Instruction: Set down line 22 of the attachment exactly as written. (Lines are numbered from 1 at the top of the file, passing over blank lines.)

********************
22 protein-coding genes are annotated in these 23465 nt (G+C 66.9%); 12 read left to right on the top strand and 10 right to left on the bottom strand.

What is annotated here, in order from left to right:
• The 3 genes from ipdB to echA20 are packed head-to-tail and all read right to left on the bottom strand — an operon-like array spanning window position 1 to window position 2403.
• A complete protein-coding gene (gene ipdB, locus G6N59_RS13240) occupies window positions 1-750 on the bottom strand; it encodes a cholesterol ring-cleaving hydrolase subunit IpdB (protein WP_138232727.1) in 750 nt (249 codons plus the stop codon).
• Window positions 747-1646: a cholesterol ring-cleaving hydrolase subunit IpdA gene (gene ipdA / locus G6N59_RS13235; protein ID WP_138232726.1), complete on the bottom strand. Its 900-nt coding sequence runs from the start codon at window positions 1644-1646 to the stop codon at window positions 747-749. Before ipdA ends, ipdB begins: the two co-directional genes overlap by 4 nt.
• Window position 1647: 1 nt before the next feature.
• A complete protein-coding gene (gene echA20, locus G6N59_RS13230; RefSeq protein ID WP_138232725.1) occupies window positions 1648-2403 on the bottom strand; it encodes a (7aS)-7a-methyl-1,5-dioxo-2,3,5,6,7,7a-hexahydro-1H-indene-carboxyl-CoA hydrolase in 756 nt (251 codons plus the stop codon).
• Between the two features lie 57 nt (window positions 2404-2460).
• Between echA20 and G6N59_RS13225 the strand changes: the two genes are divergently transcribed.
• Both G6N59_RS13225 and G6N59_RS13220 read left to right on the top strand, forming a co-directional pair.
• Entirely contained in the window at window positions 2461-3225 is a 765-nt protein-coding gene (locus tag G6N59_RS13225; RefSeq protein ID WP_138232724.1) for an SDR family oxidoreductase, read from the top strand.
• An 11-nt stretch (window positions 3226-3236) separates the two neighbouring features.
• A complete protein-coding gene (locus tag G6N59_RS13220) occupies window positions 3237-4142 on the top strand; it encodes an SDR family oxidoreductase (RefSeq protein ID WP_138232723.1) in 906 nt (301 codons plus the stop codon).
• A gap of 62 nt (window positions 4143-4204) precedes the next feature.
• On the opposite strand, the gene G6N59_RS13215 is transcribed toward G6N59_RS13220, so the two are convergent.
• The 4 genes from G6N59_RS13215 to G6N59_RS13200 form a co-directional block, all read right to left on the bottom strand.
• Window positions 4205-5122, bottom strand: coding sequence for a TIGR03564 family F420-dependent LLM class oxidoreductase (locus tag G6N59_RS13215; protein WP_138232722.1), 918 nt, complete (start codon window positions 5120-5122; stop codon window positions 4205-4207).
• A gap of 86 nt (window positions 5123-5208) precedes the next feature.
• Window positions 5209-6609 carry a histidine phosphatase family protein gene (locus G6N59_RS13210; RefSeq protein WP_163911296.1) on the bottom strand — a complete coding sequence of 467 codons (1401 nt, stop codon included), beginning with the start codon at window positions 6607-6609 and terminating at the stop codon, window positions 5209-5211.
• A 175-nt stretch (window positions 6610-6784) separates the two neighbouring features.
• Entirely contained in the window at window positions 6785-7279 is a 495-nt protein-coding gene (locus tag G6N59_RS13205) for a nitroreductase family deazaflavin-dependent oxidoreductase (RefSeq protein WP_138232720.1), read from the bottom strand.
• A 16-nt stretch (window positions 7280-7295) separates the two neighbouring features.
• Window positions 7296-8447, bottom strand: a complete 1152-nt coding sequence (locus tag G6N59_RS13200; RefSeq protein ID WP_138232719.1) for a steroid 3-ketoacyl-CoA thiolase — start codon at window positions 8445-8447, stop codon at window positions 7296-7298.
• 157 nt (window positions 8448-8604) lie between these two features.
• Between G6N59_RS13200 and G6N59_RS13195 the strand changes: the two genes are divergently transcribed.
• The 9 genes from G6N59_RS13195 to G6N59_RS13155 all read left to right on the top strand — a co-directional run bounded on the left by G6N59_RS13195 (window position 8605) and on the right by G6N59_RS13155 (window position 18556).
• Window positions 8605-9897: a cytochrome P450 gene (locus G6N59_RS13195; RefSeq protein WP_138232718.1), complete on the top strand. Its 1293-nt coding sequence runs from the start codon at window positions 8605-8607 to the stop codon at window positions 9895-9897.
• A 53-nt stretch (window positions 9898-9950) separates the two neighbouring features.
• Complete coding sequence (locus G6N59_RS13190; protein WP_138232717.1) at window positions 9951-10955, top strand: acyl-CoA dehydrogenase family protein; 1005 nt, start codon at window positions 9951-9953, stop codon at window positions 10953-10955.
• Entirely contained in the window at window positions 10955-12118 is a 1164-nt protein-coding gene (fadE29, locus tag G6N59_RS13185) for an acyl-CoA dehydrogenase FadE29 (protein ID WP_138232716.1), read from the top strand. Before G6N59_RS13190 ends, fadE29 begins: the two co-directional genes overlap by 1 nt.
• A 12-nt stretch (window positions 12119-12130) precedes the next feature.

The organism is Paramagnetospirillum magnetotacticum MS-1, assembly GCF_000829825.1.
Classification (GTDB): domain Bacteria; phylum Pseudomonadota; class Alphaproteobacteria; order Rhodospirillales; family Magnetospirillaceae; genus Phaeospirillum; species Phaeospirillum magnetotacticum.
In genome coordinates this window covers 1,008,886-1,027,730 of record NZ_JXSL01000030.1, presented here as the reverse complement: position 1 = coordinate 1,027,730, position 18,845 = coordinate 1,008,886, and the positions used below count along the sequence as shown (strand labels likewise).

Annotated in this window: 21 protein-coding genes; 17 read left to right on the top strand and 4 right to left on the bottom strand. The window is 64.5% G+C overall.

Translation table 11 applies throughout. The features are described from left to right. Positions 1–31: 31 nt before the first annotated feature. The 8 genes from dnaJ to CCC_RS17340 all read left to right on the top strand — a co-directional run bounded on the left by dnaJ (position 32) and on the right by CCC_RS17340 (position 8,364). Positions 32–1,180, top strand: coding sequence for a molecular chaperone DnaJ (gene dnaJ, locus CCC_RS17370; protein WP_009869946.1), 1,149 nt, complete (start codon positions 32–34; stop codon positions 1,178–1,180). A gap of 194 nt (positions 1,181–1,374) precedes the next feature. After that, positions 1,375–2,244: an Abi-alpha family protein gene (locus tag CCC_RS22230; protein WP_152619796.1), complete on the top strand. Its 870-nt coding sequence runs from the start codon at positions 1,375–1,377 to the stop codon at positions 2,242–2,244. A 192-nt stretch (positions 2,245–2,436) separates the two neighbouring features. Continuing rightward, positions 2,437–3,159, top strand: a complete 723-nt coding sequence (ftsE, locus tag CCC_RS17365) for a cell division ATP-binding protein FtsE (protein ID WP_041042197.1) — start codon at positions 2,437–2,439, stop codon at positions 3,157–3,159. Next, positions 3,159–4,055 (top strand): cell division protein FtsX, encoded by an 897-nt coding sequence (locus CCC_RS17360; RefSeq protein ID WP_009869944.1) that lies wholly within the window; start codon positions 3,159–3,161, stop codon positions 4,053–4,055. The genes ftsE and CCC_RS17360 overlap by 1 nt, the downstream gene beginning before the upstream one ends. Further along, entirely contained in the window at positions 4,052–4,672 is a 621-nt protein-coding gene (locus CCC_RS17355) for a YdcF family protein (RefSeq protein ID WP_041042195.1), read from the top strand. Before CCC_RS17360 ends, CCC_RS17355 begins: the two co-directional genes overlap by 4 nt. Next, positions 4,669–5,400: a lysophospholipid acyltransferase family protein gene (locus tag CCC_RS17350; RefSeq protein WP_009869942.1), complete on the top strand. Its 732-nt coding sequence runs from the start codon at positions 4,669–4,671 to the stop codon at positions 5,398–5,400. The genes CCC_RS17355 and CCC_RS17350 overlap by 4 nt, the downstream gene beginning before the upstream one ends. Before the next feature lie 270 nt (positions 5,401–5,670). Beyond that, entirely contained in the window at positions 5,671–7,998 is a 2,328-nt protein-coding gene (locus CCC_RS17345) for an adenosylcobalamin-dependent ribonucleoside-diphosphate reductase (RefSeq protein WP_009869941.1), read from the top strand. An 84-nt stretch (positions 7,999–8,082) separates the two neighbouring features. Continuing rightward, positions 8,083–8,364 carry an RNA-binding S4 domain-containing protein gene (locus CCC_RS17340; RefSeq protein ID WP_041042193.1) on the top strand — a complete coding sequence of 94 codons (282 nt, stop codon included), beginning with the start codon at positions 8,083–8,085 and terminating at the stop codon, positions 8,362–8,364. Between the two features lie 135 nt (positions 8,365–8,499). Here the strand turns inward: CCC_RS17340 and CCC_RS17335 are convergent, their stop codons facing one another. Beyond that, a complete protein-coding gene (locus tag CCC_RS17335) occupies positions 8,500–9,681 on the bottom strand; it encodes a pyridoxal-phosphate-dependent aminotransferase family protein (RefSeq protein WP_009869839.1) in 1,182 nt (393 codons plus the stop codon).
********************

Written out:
• A 16-nt stretch (window positions 7280-7295) separates the two neighbouring features.